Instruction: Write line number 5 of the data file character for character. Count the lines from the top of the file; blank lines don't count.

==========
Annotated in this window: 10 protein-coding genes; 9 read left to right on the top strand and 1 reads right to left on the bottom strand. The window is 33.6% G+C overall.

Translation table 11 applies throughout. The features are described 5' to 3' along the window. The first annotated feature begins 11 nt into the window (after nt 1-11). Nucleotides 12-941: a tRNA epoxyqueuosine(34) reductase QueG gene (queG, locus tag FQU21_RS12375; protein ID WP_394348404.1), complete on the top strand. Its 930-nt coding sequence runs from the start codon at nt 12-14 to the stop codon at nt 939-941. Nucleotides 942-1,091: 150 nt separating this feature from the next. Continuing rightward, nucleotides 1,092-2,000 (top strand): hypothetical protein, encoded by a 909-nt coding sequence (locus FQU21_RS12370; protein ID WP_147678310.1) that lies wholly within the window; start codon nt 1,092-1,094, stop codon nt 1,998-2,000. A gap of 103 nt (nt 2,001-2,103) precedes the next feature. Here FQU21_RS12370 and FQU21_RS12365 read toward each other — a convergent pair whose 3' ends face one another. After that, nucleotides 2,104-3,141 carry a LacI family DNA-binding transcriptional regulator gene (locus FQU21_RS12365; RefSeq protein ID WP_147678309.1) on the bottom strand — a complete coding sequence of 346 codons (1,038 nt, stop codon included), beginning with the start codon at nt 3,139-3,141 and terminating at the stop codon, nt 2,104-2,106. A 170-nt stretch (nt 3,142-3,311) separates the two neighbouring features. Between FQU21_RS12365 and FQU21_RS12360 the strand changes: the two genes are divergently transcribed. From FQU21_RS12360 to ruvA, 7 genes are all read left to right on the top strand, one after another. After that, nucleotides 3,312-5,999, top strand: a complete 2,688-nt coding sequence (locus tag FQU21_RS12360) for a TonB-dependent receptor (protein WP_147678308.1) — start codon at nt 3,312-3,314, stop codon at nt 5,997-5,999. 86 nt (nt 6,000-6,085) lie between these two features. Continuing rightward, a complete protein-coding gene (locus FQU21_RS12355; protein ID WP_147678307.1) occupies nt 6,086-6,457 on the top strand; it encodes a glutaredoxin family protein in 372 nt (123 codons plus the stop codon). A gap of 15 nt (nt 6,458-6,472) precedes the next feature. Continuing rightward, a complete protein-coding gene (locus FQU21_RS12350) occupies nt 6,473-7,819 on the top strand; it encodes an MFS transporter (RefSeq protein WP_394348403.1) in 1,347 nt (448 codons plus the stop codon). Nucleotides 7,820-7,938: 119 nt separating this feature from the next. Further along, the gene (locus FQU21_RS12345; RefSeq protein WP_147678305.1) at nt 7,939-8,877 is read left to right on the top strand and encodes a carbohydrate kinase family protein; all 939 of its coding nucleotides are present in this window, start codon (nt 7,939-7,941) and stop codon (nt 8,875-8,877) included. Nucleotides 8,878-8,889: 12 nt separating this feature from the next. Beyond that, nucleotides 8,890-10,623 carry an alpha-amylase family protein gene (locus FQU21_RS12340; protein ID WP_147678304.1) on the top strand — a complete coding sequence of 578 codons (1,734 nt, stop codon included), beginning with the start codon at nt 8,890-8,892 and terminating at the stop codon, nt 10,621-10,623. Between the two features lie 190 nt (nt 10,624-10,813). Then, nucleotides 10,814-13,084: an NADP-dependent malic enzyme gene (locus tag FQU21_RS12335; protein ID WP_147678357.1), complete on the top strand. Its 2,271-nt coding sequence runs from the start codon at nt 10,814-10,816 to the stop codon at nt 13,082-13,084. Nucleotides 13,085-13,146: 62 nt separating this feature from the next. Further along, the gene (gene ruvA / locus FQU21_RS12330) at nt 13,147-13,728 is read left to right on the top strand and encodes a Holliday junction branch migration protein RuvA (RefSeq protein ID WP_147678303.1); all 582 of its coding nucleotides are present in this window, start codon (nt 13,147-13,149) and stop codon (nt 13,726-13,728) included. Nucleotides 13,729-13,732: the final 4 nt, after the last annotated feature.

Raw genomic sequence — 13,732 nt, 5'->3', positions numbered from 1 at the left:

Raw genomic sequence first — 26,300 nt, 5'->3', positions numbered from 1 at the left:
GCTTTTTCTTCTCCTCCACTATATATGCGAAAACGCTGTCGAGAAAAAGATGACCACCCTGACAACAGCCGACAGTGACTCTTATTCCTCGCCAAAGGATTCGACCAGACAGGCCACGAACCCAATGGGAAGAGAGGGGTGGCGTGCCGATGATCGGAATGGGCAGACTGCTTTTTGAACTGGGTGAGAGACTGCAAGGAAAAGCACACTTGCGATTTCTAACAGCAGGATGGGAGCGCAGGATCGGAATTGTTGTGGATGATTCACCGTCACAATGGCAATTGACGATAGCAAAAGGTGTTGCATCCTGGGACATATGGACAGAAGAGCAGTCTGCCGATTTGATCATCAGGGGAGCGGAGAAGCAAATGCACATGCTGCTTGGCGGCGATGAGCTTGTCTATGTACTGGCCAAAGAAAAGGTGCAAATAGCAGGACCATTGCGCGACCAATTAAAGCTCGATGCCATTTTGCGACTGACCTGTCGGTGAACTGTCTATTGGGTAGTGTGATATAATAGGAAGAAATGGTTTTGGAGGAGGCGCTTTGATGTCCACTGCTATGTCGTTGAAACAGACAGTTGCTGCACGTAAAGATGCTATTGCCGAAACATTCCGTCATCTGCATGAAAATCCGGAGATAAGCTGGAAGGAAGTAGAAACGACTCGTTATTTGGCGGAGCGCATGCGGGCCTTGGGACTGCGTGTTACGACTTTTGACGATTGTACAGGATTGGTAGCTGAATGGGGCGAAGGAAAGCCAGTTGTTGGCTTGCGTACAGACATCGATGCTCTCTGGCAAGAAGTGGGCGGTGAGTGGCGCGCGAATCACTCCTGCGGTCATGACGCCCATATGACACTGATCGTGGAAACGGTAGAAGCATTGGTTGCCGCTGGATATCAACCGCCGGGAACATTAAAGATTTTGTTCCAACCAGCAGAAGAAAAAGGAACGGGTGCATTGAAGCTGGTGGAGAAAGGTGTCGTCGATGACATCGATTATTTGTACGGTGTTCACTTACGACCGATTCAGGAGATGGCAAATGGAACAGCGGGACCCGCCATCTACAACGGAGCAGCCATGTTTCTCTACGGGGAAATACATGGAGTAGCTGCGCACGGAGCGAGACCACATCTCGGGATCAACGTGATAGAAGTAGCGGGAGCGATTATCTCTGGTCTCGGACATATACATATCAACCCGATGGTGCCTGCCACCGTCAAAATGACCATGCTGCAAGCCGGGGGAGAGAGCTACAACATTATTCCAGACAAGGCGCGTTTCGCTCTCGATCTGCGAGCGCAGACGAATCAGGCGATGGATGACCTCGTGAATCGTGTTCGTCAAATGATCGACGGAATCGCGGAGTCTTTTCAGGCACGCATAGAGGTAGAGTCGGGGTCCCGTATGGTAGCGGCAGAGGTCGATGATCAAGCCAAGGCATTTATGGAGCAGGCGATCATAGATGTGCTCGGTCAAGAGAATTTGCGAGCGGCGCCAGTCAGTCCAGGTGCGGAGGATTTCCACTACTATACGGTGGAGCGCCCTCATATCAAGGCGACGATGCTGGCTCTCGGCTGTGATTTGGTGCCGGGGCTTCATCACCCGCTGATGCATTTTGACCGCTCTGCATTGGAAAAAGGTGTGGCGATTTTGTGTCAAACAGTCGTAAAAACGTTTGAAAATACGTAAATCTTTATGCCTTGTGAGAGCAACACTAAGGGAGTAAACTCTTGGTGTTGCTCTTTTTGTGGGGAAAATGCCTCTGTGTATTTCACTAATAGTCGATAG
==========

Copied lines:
GCTTTTTCTTCTCCTCCACTATATATGCGAAAACGCTGTCGAGAAAAAGATGACCACCCTGACAACAGCCGACAGTGACTCTTATTCCTCGCCAAAGGATTCGACCAGACAGGCCACGAACCCAATGGGAAGAGAGGGGTGGCGTGCCGATGATCGGAATGGGCAGACTGCTTTTTGAACTGGGTGAGAGACTGCAAGGAAAAGCACACTTGCGATTTCTAACAGCAGGATGGGAGCGCAGGATCGGAATTGTTGTGGATGATTCACCGTCACAATGGCAATTGACGATAGCAAAAGGTGTTGCATCCTGGGACATATGGACAGAAGAGCAGTCTGCCGATTTGATCATCAGGGGAGCGGAGAAGCAAATGCACATGCTGCTTGGCGGCGATGAGCTTGTCTATGTACTGGCCAAAGAAAAGGTGCAAATAGCAGGACCATTGCGCGACCAATTAAAGCTCGATGCCATTTTGCGACTGACCTGTCGGTGAACTGTCTATTGGGTAGTGTGATATAATAGGAAGAAATGGTTTTGGAGGAGGCGCTTTGATGTCCACTGCTATGTCGTTGAAACAGACAGTTGCTGCACGTAAAGATGCTATTGCCGAAACATTCCGTCATCTGCATGAAAATCCGGAGATAAGCTGGAAGGAAGTAGAAACGACTCGTTATTTGGCGGAGCGCATGCGGGCCTTGGGACTGCGTGTTACGACTTTTGACGATTGTACAGGATTGGTAGCTGAATGGGGCGAAGGAAAGCCAGTTGTTGGCTTGCGTACAGACATCGATGCTCTCTGGCAAGAAGTGGGCGGTGAGTGGCGCGCGAATCACTCCTGCGGTCATGACGCCCATATGACACTGATCGTGGAAACGGTAGAAGCATTGGTTGCCGCTGGATATCAACCGCCGGGAACATTAAAGATTTTGTTCCAACCAGCAGAAGAAAAAGGAACGGGTGCATTGAAGCTGGTGGAGAAAGGTGTCGTCGATGACATCGATTATTTGTACGGTGTTCACTTACGACCGATTCAGGAGATGGCAAATGGAACAGCGGGACCCGCCATCTACAACGGAGCAGCCATGTTTCTCTACGGGGAAATACATGGAGTAGCTGCGCACGGAGCGAGACCACATCTCGGGATCAACGTGATAGAAGTAGCGGGAGCGATTATCTCTGGTCTCGGACATATACATATCAACCCGATGGTGCCTGCCACCGTCAAAATGACCATGCTGCAAGCCGGGGGAGAGAGCTACAACATTATTCCAGACAAGGCGCGTTTCGCTCTCGATCTGCGAGCGCAGACGAATCAGGCGATGGATGACCTCGTGAATCGTGTTCGTCAAATGATCGACGGAATCGCGGAGTCTTTTCAGGCACGCATAGAGGTAGAGTCGGGGTCCCGTATGGTAGCGGCAGAGGTCGATGATCAAGCCAAGGCATTTATGGAGCAGGCGATCATAGATGTGCTCGGTCAAGAGAATTTGCGAGCGGCGCCAGTCAGTCCAGGTGCGGAGGATTTCCACTACTATACGGTGGAGCGCCCTCATATCAAGGCGACGATGCTGGCTCTCGGCTGTGATTTGGTGCCGGGGCTTCATCACCCGCTGATGCATTTTGACCGCTCTGCATTGGAAAAAGGTGTGGCGATTTTGTGTCAAACAGTCGTAAAAACGTTTGAAAATACGTAAATCTTTATGCCTTGTGAGAGCAACACTAAGGGAGTAAACTCTTGGTGTTGCTCTTTTTGTGGGGAAAATGCCTCTGTGTATTTCACTAATAGTCGATAG